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Real Estate Law

Apr 4, 2024

What is a Title Search?

5 minute read

Buying a property can be a stressful experience, especially if you’re a first-time home buyer. Part of the stress is not being fully aware of what issues you might be taking on when you take over ownership of the property. What people typically think about is the physical issues that might arise when you really start to live in the home (ie. leaks, broken appliances, etc.) but the even scarier issues are those that you can’t physically see but you may be legally  responsible for. This is why a “title search” is so important, but what exactly does this mean? Let's unravel the mystery of title searches and understand why they are a key piece of the property closing process.

Understanding Title Searches

At its core, a title search is an examination of public records to confirm a property's legal ownership and uncover any claims or liens against it. This process ensures that the seller actually has the right to sell the property and that the buyer is getting a clear title, free of legal headaches.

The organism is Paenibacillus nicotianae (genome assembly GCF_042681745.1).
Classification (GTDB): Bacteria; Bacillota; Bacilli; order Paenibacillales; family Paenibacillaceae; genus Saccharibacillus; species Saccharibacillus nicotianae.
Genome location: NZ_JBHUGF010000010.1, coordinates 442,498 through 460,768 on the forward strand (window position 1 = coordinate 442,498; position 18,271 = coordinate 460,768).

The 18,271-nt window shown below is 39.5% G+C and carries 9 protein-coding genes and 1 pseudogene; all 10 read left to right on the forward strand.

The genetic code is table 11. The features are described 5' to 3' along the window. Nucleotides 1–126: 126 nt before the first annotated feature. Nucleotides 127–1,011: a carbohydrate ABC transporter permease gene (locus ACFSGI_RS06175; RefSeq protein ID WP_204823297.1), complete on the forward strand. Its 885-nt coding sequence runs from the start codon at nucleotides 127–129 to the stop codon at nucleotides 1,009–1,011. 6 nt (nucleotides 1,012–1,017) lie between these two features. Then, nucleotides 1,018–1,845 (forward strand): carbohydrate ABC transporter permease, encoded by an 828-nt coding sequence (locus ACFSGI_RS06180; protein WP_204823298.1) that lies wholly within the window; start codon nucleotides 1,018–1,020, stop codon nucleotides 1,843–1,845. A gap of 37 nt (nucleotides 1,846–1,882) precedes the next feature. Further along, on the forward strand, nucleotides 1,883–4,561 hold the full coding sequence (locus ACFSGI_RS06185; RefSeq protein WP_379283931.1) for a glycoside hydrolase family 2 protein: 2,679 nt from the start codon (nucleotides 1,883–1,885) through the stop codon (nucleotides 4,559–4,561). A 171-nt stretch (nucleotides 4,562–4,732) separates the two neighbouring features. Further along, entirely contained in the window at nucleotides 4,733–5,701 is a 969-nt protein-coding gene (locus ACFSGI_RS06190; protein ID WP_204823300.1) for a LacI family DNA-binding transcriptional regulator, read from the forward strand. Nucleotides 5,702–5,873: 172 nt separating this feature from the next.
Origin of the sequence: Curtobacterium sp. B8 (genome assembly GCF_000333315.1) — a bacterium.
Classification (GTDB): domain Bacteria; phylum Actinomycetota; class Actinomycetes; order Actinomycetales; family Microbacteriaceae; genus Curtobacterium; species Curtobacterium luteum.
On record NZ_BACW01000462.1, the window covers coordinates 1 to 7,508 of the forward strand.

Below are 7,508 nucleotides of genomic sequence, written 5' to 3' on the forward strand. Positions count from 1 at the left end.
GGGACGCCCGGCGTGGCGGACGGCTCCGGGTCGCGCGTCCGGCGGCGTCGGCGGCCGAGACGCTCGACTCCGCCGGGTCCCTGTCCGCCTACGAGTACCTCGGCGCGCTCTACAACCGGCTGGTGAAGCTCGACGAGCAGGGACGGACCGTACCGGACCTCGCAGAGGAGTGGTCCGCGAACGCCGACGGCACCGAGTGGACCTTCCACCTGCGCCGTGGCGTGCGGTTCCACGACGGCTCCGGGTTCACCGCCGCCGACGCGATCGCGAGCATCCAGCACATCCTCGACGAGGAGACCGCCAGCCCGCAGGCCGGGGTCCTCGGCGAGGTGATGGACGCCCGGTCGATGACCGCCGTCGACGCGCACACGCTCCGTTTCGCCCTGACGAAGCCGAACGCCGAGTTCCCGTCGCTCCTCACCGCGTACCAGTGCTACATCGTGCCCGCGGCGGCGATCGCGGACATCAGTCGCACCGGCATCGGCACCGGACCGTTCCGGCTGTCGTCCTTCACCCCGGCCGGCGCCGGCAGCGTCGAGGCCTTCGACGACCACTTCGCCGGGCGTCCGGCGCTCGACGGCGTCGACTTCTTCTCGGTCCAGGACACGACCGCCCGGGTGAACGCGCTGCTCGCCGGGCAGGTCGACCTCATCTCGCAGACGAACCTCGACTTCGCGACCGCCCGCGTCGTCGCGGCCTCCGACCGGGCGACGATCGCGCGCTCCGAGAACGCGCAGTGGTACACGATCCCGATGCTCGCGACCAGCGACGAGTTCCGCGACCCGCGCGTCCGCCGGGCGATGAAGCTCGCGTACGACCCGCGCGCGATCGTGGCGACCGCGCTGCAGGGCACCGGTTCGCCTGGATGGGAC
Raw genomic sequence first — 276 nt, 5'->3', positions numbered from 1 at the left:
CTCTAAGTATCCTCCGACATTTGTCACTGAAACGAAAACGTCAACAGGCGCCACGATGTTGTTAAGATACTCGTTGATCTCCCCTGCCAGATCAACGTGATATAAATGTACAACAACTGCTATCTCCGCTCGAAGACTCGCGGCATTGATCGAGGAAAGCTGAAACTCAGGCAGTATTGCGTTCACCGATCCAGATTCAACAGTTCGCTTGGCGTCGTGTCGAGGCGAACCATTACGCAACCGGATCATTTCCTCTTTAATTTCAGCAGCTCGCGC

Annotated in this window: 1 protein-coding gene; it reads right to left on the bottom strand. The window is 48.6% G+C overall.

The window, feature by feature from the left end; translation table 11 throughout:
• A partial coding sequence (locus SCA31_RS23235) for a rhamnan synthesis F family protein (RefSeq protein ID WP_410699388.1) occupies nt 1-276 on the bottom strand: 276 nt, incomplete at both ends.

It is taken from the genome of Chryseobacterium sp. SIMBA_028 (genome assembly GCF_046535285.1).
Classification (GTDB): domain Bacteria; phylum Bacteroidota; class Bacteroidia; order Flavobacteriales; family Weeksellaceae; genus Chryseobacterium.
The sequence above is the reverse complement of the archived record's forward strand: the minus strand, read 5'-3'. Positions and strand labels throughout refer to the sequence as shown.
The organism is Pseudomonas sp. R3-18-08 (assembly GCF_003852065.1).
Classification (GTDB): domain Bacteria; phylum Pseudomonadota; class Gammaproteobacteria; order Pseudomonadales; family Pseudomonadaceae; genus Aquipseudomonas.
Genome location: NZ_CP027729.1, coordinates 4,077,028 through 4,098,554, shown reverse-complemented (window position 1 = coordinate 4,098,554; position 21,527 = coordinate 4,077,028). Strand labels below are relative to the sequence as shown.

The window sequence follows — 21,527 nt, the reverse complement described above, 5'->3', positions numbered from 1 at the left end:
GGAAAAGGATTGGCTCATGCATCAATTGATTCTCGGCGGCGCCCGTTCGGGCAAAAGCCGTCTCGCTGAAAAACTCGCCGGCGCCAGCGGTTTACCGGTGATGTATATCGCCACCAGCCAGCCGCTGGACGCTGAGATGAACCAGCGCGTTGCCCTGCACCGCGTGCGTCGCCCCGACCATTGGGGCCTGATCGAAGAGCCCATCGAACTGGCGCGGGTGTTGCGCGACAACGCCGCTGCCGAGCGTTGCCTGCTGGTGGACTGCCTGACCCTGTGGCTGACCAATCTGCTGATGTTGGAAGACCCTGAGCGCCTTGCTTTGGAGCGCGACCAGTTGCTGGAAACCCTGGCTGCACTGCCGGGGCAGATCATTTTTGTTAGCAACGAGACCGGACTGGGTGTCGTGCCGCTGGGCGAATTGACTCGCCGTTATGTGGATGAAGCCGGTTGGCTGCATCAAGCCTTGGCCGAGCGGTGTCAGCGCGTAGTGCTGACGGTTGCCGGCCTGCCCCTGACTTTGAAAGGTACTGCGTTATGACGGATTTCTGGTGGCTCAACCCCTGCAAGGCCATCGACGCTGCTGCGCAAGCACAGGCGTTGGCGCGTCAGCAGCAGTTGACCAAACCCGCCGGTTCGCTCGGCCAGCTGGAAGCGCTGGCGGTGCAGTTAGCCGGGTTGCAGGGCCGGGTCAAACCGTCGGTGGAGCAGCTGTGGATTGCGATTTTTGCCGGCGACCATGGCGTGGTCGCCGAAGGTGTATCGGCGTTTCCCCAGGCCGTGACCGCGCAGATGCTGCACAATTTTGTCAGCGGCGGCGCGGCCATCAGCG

While we’re on the topic of terms that you may not be familiar with, a lien is a legal claim or right against a property, typically used as security for a debt or obligation. It grants the lienholder the right to seize the property if the debt is not repaid or the obligation is not met. Needless to say, if you’re buying a property, you want to make sure that the title is free of claims and/or liens and the title search is what identifies what needs to be cleared.

Purpose a Title Search

The main goal of a title search is to verify the property's legal ownership and to identify any issues, like unpaid taxes or legal judgments, that could affect your rights as a new owner. Think of it as a background check for your property, providing peace of mind and legal protection.

The Title Search Process